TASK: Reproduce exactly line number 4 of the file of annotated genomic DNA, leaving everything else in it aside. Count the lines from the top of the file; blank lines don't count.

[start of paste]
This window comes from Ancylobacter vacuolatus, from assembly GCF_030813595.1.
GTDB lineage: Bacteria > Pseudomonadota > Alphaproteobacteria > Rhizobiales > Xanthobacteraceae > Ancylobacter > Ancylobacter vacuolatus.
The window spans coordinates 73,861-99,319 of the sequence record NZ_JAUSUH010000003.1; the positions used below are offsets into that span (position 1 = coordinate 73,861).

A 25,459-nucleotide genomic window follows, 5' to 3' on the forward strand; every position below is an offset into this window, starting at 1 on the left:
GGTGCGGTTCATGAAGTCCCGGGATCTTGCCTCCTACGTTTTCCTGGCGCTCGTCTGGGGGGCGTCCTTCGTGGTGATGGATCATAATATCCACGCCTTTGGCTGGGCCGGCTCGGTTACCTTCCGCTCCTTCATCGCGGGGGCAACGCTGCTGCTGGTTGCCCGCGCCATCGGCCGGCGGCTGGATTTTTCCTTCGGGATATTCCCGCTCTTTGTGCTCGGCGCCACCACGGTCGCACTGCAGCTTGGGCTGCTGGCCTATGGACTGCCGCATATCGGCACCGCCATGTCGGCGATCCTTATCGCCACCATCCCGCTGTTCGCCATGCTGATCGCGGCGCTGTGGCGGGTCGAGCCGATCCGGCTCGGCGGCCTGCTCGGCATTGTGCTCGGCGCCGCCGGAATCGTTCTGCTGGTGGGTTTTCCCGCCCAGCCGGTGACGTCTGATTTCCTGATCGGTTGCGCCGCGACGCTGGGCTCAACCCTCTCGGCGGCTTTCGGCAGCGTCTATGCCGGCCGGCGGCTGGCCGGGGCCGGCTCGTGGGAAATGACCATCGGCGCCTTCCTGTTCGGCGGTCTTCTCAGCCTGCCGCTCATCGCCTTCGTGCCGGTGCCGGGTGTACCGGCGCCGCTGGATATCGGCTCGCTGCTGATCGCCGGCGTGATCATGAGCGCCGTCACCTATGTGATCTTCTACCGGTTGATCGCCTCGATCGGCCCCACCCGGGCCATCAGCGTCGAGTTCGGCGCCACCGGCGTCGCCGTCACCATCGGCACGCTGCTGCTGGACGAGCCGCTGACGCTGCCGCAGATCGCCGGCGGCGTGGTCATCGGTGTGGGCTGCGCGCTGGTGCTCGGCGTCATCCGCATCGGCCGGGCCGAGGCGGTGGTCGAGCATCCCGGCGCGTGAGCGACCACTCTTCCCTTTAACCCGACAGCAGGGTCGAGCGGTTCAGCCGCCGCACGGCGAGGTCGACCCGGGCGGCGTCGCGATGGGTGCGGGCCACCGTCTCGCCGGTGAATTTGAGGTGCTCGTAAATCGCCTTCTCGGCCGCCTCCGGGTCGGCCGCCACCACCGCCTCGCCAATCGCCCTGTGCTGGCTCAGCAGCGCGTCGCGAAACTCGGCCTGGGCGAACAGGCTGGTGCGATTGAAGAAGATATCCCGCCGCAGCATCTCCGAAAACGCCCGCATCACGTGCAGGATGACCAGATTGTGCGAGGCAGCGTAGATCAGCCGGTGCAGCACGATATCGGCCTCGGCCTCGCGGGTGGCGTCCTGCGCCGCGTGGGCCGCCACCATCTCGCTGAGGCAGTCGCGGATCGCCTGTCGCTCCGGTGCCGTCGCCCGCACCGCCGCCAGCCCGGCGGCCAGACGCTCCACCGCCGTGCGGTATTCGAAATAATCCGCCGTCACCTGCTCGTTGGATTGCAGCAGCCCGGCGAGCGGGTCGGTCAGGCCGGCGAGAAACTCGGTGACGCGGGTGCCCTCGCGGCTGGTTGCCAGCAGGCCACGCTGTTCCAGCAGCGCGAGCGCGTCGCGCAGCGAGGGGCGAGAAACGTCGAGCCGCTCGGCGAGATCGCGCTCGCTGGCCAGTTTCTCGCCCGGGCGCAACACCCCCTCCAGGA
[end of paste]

A 25,459-nucleotide genomic window follows, 5' to 3' on the forward strand; every position below is an offset into this window, starting at 1 on the left: